The Secret to Blackjack Card Counting
When you think of beatable casino game, the only option that comes to
mind in blackjack. It has been mathematically proven that on certain
game conditions and playing the perfect strategy, a blackjack player can
get a slight edge over the house. Card counting is not easy. However,
many card counting systems exists so you are bound to find a system that
will make it easier for you to get a head start.
There are a lot of claims about special schemes or methods for winning in casino games but most of these claims are totally unfounded. Card counting, however, can work and even has a proven track record for making money for those who do it correctly.
In a short article such as this, it would be too difficult to teach the technique of card counting but you can learn from this article what all is involved in card counting in order for you to do it correctly. After you know what’s involved, you can then decide whether it is worth your time and effort to learn.
Card Counting 101
In blackjack, card counting refers to a technique that allows you to “beat the house”. By this we mean that you will make more money in the long run but not necessarily on any given day. You can beat the house by playing in a manner that puts the odds in your favor and you can do this by watching and waiting.
For example, when the deck has enough high-value cards (10, J, Q, K, A), the odds favor the player. This has been proven statistically although exactly how much they will favor the player depends on the house rules. House rules refer to the game rules in a particular casino. The number of decks the dealer is using and how far into the shoe (the container from which the cards are dealt) the dealer deals before shuffling also affect the odds.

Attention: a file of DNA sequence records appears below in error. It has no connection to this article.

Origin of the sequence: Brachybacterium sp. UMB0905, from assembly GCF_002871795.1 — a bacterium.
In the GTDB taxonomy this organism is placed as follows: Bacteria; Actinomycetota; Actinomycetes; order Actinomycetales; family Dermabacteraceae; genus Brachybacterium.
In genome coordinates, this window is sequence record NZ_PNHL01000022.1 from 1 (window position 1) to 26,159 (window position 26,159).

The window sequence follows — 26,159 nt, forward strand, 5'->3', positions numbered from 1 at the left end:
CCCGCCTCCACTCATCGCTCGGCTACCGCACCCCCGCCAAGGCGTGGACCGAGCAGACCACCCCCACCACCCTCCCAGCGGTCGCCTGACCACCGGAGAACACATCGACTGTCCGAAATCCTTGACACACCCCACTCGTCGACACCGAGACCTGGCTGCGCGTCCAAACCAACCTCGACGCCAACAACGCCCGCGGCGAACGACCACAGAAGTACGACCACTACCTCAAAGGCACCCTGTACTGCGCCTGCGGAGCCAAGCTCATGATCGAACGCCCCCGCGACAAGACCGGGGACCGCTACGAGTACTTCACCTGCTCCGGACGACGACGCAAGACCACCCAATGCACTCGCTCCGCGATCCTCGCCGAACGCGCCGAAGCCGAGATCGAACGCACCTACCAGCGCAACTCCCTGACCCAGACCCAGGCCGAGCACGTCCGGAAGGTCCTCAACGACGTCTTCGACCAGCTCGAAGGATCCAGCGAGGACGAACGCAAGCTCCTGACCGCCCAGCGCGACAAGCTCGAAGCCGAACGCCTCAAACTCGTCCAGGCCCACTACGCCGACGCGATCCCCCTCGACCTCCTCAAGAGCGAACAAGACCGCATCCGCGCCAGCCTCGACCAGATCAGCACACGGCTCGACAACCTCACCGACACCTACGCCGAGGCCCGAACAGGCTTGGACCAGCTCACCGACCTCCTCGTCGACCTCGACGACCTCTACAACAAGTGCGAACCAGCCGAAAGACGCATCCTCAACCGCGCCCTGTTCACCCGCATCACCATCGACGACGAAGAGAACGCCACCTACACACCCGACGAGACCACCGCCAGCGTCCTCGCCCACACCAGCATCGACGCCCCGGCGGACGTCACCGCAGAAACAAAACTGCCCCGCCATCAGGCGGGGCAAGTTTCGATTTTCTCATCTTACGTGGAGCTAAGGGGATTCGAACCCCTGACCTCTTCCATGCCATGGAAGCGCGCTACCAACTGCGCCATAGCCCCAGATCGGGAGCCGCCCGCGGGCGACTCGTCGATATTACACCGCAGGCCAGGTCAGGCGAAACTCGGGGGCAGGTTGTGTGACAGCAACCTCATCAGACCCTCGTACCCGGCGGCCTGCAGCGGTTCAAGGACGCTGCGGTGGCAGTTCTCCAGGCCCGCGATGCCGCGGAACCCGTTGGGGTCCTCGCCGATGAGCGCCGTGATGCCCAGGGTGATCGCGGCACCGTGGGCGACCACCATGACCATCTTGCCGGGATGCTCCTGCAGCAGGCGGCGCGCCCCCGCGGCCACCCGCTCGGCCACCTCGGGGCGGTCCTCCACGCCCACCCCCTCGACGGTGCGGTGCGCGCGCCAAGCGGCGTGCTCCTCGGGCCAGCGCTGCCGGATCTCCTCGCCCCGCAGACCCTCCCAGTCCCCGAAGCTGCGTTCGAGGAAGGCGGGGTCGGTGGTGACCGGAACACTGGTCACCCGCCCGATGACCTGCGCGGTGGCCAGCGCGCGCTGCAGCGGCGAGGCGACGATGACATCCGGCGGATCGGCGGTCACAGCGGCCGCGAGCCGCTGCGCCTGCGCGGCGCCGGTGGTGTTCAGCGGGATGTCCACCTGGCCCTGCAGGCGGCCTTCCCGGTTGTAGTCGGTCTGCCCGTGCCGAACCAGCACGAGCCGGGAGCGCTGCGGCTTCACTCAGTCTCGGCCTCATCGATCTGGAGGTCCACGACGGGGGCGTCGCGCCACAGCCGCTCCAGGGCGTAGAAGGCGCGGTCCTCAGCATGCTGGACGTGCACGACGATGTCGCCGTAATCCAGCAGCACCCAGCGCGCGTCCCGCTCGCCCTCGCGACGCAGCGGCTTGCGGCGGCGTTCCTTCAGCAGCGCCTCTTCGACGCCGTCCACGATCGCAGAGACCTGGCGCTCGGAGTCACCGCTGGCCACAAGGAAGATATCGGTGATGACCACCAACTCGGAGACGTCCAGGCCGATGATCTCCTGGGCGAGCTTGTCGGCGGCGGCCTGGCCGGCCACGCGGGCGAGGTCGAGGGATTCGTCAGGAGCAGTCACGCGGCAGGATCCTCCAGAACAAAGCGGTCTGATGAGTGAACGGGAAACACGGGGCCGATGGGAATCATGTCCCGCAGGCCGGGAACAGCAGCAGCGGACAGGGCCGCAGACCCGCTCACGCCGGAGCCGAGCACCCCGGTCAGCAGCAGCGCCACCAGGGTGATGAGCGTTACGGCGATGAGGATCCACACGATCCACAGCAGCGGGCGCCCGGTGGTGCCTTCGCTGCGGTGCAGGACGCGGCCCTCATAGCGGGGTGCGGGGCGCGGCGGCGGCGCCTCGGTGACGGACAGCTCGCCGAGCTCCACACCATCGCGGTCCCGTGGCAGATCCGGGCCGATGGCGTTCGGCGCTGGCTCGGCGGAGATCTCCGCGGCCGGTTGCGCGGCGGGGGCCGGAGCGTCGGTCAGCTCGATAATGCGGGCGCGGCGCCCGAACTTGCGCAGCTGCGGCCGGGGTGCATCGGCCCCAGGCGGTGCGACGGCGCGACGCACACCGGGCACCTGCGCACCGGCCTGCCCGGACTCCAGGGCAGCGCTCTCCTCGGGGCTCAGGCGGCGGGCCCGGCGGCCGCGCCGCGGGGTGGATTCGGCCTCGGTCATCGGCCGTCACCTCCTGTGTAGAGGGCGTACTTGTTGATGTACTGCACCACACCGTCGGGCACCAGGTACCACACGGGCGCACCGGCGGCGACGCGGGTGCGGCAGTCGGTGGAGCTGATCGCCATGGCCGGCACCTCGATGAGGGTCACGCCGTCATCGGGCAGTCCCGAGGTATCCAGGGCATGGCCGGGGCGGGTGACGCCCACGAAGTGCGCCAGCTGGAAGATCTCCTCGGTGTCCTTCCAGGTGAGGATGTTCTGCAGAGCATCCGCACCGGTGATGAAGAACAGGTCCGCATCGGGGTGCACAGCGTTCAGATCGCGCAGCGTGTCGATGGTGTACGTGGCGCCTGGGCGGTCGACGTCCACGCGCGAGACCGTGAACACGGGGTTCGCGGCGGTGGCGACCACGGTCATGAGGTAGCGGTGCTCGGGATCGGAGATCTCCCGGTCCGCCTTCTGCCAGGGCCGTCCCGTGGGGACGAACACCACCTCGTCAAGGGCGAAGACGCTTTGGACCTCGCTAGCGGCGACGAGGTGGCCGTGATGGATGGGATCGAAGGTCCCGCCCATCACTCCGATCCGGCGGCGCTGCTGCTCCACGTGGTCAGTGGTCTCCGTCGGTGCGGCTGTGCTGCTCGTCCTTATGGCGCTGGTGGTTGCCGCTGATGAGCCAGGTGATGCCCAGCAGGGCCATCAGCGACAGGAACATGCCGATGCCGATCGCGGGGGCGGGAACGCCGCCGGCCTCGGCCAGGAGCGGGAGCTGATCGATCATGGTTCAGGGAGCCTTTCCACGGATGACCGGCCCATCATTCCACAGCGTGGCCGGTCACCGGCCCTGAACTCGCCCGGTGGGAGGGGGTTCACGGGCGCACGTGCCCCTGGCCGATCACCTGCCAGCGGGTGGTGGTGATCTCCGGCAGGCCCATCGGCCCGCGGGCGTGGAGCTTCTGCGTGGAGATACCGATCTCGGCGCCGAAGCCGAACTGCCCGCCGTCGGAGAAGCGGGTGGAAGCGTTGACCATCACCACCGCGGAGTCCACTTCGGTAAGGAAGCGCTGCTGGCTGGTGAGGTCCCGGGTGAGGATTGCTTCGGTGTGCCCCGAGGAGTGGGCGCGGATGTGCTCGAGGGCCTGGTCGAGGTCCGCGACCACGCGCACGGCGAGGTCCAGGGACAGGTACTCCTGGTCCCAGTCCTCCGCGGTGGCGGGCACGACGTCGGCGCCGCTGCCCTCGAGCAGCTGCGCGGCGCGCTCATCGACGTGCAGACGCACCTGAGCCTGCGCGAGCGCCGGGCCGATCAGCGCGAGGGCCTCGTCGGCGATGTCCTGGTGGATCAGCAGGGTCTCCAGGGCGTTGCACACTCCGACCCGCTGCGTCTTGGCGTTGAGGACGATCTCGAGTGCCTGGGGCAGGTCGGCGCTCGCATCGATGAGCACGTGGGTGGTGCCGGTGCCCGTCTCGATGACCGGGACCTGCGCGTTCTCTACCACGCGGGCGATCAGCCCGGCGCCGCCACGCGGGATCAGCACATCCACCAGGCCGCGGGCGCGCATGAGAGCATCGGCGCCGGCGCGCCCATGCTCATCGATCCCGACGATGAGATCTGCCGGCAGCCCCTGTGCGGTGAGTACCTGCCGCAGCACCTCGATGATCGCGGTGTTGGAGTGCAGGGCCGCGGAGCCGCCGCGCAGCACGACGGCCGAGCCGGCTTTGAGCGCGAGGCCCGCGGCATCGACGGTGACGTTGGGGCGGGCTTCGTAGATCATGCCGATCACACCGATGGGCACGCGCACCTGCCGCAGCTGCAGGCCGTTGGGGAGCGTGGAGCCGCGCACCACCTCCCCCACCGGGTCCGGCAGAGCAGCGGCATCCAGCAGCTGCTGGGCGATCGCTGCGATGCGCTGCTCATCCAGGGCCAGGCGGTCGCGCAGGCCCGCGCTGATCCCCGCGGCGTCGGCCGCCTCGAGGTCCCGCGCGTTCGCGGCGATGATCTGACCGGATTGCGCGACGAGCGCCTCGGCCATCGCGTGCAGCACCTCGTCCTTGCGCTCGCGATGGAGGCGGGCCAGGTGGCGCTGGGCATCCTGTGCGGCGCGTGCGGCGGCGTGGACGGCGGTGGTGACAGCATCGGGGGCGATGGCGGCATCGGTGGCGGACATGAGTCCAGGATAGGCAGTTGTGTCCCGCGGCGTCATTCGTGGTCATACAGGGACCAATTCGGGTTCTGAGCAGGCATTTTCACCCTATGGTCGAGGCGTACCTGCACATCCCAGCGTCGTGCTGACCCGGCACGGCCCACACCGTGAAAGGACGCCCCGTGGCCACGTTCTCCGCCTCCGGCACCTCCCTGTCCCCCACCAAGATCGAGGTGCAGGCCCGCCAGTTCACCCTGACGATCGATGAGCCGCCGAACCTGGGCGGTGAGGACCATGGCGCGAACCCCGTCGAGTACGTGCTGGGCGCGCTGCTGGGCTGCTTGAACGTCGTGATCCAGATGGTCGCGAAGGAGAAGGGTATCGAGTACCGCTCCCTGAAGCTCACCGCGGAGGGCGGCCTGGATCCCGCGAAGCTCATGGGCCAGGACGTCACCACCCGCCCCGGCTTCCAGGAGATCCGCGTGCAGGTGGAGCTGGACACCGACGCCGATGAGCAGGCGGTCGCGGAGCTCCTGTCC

The basic concept here is to watch the cards as they are dealt and then to bet more when the deck has more high-value cards than average. Bet less when the house has the edge, more when you have the edge, and the odds are in your favor. If you follow this scheme, in the long run you should make money.
The above explanation over simplifies the technique, however, so it’s recommended that you study a good book on card counting before you play. In order to effectively play basic strategy you really need to understand when to “hit” and when to “stand”. And in order to truly have an edge it is necessary to play precisely. Practicing at home as much as you can is also a good idea, as it can be very difficult to keep track of all the cards coming out of the shoe while simultaneously contending with all the inherent distractions present in a casino.
The “counting” part is where you assign a value to the cards and track them. This is easiest to do at a table where the cards are all dealt face-up (with the exception of the dealer’s ‘hole’ card). One system, for example, assigns aces and face cards a value of –1, two through six a value of +1, and seven, eight, and nine neutral values.
While you watch the cards, you add and subtract their values and continue betting the table minimum. Once you arrive at a predetermined count, for example +7, you raise your bet. The high count means that there are a higher percentage of high-value cards remaining in the deck than normally. Thus, the odds are in your favor.
One card counter’s strategy was to sit at a table for most of the evening, always betting the minimum $2, and shift chips from one hand to another to keep track of the plus or minus count. When the shoe was rich enough in high-value cards, this player would suddenly start placing bets on two hands at $20 each.
While this player made money, he didn’t make that much. Even if you are good at card counting, as this player was, you will still only get an edge on the casino of 1.5%. Assuming that you can tolerate alternating days of winning and losing and hours upon hours of concentration you will only end up making about $9/hour. And this is only if 75 hands/hour are dealt and you average $8 per hand between your minimum bets and your other bets.
Obviously, if you bet more your hourly rate will go up when you win but it will also go up when you lose. We can conclude, therefore, that even though it can improve your odds, card counting is definitely not for everyone.